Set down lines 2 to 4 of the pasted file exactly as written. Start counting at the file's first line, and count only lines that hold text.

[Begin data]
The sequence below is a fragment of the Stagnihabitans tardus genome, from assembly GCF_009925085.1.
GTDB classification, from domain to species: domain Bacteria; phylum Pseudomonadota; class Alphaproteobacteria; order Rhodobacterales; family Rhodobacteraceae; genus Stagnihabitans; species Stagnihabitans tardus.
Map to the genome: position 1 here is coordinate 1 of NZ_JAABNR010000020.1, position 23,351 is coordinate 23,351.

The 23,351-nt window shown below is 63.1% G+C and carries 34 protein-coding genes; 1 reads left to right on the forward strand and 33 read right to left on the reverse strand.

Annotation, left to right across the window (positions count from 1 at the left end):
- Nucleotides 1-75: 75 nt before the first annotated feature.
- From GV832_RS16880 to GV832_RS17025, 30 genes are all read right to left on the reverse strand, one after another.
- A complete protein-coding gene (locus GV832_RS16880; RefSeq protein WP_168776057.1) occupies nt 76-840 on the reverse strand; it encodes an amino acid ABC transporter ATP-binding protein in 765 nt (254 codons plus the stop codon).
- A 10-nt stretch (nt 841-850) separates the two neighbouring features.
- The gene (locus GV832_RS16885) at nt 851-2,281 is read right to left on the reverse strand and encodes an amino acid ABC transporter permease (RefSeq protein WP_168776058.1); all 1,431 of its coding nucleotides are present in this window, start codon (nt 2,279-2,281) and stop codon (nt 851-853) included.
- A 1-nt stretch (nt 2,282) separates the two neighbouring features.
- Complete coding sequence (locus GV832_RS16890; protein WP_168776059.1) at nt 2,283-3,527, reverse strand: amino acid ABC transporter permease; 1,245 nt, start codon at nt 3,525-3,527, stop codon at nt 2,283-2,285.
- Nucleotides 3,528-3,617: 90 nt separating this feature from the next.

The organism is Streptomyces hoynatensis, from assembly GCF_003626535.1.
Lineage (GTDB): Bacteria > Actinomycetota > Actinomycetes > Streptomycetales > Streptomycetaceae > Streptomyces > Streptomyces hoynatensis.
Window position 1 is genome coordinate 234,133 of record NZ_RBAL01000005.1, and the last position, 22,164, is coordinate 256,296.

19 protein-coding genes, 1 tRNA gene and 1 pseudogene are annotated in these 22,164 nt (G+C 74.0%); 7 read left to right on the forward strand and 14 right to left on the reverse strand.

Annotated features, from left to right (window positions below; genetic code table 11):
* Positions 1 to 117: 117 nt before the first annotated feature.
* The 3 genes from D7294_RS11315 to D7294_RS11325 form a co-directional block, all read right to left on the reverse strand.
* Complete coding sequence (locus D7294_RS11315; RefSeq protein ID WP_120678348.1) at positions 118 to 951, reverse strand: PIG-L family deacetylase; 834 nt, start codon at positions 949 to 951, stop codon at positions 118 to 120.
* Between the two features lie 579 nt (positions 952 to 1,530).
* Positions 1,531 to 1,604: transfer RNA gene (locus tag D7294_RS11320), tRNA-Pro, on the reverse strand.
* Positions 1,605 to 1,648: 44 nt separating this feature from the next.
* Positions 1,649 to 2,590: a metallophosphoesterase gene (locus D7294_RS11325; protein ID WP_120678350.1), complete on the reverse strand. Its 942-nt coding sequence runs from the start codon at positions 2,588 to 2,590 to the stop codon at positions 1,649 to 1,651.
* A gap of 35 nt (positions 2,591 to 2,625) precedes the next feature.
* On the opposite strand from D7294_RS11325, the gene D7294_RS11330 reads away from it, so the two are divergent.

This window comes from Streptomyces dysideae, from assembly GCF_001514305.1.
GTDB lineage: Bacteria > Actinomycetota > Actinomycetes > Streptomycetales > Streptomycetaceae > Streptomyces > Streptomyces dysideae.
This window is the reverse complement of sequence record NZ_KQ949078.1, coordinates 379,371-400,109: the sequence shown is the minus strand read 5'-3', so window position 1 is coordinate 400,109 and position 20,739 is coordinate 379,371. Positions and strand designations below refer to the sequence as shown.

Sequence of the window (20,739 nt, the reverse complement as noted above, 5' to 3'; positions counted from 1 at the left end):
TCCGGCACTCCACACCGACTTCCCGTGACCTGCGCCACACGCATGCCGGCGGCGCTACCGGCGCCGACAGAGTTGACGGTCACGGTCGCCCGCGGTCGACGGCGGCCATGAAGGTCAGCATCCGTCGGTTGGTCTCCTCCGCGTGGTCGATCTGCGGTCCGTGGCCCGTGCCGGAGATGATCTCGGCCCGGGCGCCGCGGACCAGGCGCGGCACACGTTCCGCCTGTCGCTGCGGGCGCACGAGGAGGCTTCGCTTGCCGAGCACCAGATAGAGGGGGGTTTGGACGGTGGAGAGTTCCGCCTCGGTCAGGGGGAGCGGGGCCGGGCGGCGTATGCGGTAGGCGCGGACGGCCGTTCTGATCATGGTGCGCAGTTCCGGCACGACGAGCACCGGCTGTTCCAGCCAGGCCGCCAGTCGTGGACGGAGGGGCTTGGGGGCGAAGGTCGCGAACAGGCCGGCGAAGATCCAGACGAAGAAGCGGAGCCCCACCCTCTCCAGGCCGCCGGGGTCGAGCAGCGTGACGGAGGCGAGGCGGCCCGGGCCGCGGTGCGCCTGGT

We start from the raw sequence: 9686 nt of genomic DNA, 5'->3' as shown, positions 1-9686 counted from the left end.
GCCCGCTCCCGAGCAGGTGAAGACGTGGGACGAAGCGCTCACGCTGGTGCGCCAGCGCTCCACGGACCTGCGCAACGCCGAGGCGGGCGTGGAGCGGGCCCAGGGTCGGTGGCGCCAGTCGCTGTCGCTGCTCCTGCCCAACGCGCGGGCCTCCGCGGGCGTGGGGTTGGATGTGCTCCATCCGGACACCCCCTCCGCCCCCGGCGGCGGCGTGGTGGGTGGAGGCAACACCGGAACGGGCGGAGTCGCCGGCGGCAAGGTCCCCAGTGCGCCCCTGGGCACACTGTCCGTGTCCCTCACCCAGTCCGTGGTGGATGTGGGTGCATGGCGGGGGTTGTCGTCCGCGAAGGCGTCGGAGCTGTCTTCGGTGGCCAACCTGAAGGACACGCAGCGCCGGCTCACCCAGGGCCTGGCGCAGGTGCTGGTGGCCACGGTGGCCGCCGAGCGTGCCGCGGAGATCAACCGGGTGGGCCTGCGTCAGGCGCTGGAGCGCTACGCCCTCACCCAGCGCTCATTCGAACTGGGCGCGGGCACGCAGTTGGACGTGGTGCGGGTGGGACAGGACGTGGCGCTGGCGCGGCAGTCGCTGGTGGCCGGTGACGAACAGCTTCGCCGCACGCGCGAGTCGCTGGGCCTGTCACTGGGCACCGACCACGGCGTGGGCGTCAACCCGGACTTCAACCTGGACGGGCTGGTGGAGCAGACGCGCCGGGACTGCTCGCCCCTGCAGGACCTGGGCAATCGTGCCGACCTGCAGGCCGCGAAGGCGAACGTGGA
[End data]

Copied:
GTDB classification, from domain to species: domain Bacteria; phylum Pseudomonadota; class Alphaproteobacteria; order Rhodobacterales; family Rhodobacteraceae; genus Stagnihabitans; species Stagnihabitans tardus.
Map to the genome: position 1 here is coordinate 1 of NZ_JAABNR010000020.1, position 23,351 is coordinate 23,351.

The 23,351-nt window shown below is 63.1% G+C and carries 34 protein-coding genes; 1 reads left to right on the forward strand and 33 read right to left on the reverse strand.